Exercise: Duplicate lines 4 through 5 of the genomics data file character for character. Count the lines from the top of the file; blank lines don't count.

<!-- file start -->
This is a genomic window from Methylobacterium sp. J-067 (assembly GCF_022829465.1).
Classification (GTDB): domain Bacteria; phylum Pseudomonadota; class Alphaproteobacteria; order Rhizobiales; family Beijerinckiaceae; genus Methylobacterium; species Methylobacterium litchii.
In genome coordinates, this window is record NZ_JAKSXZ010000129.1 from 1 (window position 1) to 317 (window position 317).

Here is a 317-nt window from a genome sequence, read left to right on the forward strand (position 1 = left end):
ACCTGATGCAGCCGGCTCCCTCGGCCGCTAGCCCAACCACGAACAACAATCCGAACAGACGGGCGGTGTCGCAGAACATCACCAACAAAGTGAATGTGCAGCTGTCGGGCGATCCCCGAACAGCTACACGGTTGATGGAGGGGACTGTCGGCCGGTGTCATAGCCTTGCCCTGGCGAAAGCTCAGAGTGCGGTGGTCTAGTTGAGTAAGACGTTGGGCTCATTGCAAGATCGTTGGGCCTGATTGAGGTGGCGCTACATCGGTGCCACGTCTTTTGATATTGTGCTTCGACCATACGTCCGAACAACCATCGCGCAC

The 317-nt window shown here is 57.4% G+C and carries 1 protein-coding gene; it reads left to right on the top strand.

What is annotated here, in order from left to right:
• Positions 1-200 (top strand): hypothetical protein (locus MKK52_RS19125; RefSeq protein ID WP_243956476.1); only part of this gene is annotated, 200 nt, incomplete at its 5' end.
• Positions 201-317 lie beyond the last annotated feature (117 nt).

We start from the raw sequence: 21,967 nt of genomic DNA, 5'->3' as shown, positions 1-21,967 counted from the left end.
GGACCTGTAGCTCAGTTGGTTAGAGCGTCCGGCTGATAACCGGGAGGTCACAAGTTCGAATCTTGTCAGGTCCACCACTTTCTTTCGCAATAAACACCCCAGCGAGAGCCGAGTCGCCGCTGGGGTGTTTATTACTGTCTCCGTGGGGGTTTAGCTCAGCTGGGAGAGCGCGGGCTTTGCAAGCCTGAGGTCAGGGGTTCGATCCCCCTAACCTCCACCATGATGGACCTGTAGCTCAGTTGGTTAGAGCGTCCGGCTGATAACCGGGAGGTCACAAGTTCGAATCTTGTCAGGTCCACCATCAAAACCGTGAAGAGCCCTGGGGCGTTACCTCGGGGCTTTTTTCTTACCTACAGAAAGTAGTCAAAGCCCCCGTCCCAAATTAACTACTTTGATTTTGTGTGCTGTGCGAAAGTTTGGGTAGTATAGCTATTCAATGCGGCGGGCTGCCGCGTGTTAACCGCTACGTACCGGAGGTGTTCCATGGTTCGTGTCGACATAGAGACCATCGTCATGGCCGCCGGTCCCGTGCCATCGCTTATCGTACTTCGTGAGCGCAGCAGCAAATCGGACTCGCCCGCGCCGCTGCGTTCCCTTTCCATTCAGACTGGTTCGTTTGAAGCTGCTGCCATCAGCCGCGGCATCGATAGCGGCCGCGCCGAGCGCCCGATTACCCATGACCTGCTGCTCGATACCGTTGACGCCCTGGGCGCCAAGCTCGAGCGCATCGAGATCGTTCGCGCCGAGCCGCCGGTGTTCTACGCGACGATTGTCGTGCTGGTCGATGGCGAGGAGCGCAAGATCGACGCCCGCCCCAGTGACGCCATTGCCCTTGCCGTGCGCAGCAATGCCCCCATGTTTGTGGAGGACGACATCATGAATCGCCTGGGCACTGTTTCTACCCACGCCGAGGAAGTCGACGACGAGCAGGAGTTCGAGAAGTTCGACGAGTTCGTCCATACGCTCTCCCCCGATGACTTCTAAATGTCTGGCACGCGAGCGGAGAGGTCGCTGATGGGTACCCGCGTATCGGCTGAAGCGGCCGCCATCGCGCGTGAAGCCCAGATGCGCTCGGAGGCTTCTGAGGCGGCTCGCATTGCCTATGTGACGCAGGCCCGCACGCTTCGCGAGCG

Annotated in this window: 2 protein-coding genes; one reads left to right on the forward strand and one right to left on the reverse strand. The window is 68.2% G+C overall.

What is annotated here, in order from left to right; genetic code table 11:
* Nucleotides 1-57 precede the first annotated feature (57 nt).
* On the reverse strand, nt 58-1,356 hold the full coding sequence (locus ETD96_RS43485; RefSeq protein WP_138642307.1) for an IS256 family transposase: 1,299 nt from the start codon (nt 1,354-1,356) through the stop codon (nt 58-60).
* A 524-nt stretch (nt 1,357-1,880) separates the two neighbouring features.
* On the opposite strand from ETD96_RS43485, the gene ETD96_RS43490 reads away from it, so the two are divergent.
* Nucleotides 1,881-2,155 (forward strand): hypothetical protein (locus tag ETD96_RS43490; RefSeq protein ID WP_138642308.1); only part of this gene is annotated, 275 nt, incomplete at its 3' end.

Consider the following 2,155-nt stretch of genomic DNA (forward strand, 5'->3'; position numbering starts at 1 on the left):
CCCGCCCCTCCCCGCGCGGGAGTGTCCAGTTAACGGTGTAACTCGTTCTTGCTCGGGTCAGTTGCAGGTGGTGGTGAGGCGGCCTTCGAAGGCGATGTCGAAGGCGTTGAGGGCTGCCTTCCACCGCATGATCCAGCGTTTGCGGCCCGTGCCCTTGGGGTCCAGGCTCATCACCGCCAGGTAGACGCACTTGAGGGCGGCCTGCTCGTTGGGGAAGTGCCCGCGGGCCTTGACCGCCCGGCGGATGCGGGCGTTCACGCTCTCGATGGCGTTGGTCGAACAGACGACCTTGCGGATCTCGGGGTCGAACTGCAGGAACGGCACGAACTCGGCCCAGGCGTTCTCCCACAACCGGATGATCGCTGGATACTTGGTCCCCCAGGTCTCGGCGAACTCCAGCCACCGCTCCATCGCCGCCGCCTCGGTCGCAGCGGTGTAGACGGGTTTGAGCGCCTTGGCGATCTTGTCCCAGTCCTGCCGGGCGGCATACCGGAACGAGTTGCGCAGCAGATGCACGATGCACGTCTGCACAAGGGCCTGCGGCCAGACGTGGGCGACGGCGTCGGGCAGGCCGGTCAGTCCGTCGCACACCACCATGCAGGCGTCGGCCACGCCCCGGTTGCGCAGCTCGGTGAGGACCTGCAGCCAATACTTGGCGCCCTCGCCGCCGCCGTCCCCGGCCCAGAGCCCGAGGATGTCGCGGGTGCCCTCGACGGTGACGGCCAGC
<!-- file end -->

Here is a 317-nt window from a genome sequence, read left to right on the forward strand (position 1 = left end):
ACCTGATGCAGCCGGCTCCCTCGGCCGCTAGCCCAACCACGAACAACAATCCGAACAGACGGGCGGTGTCGCAGAACATCACCAACAAAGTGAATGTGCAGCTGTCGGGCGATCCCCGAACAGCTACACGGTTGATGGAGGGGACTGTCGGCCGGTGTCATAGCCTTGCCCTGGCGAAAGCTCAGAGTGCGGTGGTCTAGTTGAGTAAGACGTTGGGCTCATTGCAAGATCGTTGGGCCTGATTGAGGTGGCGCTACATCGGTGCCACGTCTTTTGATATTGTGCTTCGACCATACGTCCGAACAACCATCGCGCAC